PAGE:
- No. 8 Quinnipiac men’s ice hockey falls to No. 1 UMass 3-1, head into break with a 14-3-0 record
- Quinnipiac men’s basketball moves to .500 with win over Lafayette
- No. 8 Quinnipiac men’s ice hockey upsets No. 1 UMass, 4-0
- Cramped cramming
- Dr. Bethany Zemba appointed as vice president and chief of staff
- Pro-life feminism: a candid conversation
- Phi Gamma Delta fundraises money for victims of California wildfires
- Former Quinnipiac President John Lahey awarded for service to Ireland
- Triumph out of tragedy
- MEMEingful past
Has the media gone too far with the anthrax story?
With new information developing every day, the media have kept themselves busy with the anthrax story.
But have they kept themselves a little too busy?
According to Paul Janensch, associate professor of mass communications at Quinnipiac, some of the media have.
Janensch said that the reason for this is because the news media were among the targets.
“The story would not have gotten as much attention if the anthrax had been sent to ordinary citizens in the northwest,” Janensch said.
Janensch said that whoever sent anthrax to the news media knew exactly what they were doing, because they knew it would generate a great deal of coverage.
So far, it has.
In his article that appeared in the Connecticut Post of Bridgeport on Oct. 25, Janensch quoted Howard Fineman, chief political writer for Newsweek magazine.
“If you want to worry the country,’ he said, ‘then worry the media.'”
So how should the news media cover this issue?
“Every news organization has to walk a fine line,” said Janensch. “It would be a mistake to overplay the story with unverified rumors, but it would also be a mistake to minimize the story and not keep the public informed.”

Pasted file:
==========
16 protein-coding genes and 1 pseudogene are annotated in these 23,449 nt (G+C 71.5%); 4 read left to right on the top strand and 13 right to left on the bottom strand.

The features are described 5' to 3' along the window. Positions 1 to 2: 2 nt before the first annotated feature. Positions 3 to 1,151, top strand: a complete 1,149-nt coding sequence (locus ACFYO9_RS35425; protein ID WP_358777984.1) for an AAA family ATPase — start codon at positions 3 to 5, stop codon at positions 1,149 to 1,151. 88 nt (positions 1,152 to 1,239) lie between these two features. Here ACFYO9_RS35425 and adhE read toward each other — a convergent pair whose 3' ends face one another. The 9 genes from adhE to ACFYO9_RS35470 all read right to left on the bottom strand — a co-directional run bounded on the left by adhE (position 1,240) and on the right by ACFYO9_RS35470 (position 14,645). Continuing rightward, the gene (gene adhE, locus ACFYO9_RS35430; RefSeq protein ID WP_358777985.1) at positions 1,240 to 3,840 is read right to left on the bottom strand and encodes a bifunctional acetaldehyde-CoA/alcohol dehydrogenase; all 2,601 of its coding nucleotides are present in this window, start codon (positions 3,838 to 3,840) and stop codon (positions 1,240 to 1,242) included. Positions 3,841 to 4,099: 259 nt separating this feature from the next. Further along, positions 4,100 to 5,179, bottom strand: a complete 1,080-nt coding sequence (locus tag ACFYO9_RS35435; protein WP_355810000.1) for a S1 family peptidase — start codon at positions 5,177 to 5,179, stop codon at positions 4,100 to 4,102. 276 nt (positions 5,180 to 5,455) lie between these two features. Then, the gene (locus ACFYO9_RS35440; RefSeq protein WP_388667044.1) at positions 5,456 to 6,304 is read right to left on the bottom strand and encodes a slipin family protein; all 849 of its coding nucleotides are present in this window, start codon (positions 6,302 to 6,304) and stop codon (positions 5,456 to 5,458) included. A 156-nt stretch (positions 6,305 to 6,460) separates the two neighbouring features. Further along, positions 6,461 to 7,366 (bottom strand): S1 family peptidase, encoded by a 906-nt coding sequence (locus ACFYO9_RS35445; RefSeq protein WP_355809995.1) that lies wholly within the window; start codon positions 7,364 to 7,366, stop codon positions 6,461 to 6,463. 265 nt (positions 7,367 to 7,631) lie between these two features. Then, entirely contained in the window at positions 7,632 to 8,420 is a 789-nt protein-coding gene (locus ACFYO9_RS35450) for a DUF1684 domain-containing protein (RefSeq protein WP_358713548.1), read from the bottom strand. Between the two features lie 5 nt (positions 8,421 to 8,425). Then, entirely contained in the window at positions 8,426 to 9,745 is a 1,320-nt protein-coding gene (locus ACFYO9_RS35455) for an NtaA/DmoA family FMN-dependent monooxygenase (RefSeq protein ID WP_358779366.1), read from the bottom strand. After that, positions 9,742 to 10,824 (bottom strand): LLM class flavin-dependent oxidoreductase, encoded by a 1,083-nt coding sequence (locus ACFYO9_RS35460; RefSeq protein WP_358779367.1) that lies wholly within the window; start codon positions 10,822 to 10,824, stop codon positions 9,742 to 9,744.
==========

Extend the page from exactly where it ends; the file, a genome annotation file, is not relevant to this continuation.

“With the news of the fourth death, I think it has become a pretty big story,” said Janensch. “No one knows who the next victim will be.”
Janensch said that there are plenty of facts to report, and it is important for the media not to report rumors and idle speculation.
Instead, he said, the media should report facts about the investigation, facts about illnesses, and the responses of the government and the postal service.
“Anthrax scares are like bomb scares,” said Janensch. He said that the media have to take two important precautions.
First, Janensch said that the media should be very careful not to report scares, but instead verify the threat before reporting it.
Second, Janensch said that news reporters and their guests should make sure they know what they are talking about.
Information such as who sent the anthrax and how widely it will spread should not be reported, according to Janensch, because they simply do not know.
Janensch also said that television anchors should not take the anthrax mailings personally.
In his article in the Connecticut Post of Bridgeport, Janensch gave an example of NBC news anchor Tom Brokaw, whose assistant opened a letter addressed to him, and came down with skin anthrax.
According to the article, Brokaw began his report by saying “‘This is so unfair and so outrageous and so maddening, it’s beyond my ability to express it in socially acceptable terms.'”
Janensch said that it is news anchors’ jobs to remain objective, and they should be careful not to become personally involved in a story, even if it affects them personally.